3

I'm adapting the reko decompiler to use Capstone for its disassembler, instead of rolling my own. I'm using the .NET bindings provided by Capstone.NET.

The strategy is to replace the old ARM disassembler with the Capstone disassembler and then run the old unit tests to make sure nothing broke. I'm at a point where most test are passing, but the opcode E1F322D1, which both the old reko disassembler and ODA disassemble to:

 ldrsb r2, [r3, #33]!

But, Capstone responds with:

ldrsb r2,[r3,#&221]!

I don't have other disassemblers handy, so I'm uncertain who to trust!

What's the correct disassembly?

3

IDA agrees with the first one:

LDRSB R2, [R3,#33]!

Capstone might be trying to display something like #0x21, which would be equivalent, but it seems that something went wrong.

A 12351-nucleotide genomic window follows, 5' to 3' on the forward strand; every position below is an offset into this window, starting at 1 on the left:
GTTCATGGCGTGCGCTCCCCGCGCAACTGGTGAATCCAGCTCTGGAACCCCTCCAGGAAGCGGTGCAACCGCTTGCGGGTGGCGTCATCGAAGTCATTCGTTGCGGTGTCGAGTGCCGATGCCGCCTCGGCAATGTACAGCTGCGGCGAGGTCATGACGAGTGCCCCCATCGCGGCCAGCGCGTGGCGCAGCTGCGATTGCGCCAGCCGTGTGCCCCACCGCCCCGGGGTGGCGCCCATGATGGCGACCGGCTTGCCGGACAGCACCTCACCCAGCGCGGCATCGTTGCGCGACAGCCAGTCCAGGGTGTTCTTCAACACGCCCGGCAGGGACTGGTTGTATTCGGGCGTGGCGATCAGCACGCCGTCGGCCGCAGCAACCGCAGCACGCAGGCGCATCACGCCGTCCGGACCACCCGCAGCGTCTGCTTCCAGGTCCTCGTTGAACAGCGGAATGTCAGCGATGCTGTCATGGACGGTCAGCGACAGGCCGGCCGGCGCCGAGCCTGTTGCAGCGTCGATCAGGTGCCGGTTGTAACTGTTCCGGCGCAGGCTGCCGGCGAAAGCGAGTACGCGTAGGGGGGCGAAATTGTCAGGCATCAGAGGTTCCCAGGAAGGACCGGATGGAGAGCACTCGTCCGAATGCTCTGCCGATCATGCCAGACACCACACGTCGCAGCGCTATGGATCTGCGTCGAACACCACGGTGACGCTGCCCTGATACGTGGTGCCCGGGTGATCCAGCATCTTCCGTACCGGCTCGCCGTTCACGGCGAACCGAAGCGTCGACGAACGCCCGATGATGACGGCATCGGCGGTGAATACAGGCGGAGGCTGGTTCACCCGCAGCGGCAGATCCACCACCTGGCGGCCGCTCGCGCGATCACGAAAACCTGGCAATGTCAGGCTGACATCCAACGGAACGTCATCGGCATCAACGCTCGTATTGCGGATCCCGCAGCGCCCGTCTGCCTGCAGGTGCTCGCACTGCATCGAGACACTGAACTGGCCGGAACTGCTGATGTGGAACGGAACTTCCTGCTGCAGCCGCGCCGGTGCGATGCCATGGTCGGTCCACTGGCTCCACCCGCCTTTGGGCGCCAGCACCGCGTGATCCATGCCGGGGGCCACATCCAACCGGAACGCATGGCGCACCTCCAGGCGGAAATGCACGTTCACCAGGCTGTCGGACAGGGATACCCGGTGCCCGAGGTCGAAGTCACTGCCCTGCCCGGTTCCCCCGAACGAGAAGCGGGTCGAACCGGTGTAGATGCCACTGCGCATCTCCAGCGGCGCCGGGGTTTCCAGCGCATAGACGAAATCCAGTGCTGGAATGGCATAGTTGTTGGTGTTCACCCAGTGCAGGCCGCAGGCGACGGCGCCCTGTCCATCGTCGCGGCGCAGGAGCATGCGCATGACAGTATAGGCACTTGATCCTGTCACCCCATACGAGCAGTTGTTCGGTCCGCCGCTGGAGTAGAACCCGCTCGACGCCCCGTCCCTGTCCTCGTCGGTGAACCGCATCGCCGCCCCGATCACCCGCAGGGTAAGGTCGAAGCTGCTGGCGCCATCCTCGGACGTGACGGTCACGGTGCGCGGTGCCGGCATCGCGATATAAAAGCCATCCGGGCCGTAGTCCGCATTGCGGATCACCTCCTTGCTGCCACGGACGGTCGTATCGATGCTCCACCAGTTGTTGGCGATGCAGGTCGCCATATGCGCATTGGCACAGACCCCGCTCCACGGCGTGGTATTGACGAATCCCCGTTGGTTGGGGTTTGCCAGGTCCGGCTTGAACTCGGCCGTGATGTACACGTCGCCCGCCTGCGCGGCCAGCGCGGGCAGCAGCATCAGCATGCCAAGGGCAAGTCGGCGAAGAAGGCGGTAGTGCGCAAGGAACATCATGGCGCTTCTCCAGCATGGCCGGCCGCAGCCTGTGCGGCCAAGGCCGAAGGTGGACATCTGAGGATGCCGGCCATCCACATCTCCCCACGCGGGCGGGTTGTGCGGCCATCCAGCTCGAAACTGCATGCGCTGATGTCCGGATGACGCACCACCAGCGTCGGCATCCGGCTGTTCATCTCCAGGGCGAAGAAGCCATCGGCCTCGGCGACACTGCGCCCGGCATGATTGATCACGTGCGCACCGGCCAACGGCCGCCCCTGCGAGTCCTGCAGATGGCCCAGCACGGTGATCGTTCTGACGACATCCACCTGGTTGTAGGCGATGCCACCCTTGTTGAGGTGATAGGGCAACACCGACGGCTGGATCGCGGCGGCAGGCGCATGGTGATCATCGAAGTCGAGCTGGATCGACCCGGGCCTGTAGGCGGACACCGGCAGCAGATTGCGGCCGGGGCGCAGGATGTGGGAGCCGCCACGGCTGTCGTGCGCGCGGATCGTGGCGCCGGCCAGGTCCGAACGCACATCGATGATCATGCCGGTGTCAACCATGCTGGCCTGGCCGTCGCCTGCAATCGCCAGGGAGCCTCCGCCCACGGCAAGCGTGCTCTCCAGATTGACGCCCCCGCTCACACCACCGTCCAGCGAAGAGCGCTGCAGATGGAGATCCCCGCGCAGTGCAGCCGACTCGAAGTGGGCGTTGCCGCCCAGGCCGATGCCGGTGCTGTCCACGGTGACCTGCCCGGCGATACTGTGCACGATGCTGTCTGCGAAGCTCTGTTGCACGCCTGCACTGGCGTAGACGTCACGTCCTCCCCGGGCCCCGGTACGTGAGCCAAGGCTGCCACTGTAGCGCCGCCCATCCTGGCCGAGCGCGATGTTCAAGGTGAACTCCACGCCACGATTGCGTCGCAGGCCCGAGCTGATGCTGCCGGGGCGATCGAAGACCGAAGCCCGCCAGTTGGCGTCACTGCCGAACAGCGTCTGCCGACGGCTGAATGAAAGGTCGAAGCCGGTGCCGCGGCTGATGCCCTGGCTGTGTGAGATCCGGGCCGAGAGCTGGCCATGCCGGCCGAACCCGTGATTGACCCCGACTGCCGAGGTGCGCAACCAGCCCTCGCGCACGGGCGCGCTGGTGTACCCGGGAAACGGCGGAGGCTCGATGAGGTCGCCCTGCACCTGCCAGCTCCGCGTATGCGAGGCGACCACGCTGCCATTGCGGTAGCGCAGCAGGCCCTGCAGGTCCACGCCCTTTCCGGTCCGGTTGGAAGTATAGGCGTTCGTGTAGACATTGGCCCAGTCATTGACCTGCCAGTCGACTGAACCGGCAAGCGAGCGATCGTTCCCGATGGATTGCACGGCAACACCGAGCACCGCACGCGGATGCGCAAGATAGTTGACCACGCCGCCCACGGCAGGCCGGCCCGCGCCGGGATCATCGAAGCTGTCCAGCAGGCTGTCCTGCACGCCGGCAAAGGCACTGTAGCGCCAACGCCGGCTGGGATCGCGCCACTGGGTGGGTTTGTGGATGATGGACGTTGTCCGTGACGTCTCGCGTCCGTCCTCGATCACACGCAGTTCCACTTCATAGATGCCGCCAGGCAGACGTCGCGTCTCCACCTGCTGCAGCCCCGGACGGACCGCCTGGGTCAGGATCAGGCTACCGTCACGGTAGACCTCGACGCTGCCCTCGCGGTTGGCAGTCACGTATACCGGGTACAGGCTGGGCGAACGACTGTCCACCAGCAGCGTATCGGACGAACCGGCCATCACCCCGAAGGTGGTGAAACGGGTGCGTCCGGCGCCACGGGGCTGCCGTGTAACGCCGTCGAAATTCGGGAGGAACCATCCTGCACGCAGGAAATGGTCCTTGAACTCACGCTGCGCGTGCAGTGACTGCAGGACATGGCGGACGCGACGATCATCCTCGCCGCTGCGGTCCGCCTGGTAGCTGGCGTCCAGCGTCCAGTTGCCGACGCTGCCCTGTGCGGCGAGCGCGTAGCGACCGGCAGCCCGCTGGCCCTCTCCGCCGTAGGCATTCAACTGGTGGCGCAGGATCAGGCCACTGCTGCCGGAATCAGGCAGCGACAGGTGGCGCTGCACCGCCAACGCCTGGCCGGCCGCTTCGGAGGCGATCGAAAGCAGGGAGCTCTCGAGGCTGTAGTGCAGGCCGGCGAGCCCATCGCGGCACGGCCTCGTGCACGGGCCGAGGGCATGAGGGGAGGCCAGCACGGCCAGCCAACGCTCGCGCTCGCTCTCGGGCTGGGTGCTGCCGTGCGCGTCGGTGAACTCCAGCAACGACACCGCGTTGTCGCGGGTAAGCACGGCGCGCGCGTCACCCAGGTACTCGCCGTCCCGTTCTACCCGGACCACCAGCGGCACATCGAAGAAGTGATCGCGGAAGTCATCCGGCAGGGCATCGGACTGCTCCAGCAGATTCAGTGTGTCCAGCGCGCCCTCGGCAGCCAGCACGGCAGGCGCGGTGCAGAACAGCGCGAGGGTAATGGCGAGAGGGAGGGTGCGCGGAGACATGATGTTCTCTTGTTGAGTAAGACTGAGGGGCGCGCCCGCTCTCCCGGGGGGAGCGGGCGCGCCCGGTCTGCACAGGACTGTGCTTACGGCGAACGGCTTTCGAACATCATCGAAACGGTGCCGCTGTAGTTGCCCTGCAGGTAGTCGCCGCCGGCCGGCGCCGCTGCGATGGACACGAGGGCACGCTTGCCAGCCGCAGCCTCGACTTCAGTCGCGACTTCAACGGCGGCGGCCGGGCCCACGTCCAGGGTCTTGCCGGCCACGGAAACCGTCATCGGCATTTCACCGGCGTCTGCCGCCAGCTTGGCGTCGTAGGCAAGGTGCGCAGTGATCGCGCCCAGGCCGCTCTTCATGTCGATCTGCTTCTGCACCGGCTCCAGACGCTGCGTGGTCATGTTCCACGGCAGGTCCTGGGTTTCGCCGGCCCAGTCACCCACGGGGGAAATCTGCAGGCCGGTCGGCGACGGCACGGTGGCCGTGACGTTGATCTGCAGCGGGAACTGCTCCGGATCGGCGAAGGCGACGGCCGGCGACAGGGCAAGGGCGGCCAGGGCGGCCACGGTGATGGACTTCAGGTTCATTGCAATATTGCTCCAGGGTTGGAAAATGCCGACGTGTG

• Indeed, after some further troubleshooting I narrowed down the problem to Capstone.NET and reported it. Hopefully a fix will be forthcoming soon. – John Källén Aug 11 '15 at 20:31
6

From http://bear.ces.cwru.edu/eecs_382/ARM7-TDMI-manual-pt2.pdf:

LDRSB

E1F322D1 equals 11100001111100110010001011010001 in binary.

Your question is specific to the offset, so we can examine the last dozen bits of that binary string with regard to the decomposition rules in the screenshot above:

... Offset 1 SH 1 Offset
...  0010  1 10 1  0001

Thus, the high nibble is 0010 and the low nibble is 0001. If we combine them, we get 00100001 in binary, or 33 in decimal.

So the correct disassembly is ldrsb r2, [r3, #33]!.

Your Answer

By clicking “Post Your Answer”, you agree to our terms of service, privacy policy and cookie policy

Not the answer you're looking for? Browse other questions tagged or ask your own question.